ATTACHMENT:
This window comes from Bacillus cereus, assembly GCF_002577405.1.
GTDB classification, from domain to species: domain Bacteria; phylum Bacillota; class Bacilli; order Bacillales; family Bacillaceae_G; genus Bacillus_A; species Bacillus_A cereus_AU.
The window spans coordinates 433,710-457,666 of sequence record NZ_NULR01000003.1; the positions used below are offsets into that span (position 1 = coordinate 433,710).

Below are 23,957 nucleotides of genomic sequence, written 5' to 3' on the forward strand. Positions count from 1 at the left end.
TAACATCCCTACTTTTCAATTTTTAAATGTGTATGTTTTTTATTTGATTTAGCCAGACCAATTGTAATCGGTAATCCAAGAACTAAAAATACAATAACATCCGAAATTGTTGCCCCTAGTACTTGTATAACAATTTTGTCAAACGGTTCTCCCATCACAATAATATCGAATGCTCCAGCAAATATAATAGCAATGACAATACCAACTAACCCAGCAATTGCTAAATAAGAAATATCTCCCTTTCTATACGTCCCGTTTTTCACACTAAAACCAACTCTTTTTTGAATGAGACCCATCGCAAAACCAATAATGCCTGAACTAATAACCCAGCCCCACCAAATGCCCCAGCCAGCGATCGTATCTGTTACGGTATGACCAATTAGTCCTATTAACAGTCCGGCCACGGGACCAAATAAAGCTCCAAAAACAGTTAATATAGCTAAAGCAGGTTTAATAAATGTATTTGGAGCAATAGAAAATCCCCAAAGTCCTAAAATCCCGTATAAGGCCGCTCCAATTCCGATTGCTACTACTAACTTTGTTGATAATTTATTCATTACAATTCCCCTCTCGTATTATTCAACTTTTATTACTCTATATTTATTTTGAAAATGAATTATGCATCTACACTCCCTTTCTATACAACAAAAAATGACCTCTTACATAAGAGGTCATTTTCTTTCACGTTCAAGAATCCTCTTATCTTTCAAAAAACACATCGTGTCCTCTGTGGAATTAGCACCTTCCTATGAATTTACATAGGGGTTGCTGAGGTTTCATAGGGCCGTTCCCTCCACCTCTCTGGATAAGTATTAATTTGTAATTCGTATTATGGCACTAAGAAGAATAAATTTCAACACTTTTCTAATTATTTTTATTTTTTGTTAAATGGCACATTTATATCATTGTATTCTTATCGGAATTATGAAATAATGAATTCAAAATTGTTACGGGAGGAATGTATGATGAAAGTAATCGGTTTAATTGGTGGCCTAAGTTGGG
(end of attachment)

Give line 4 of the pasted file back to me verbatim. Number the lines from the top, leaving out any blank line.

Below are 23,957 nucleotides of genomic sequence, written 5' to 3' on the forward strand. Positions count from 1 at the left end.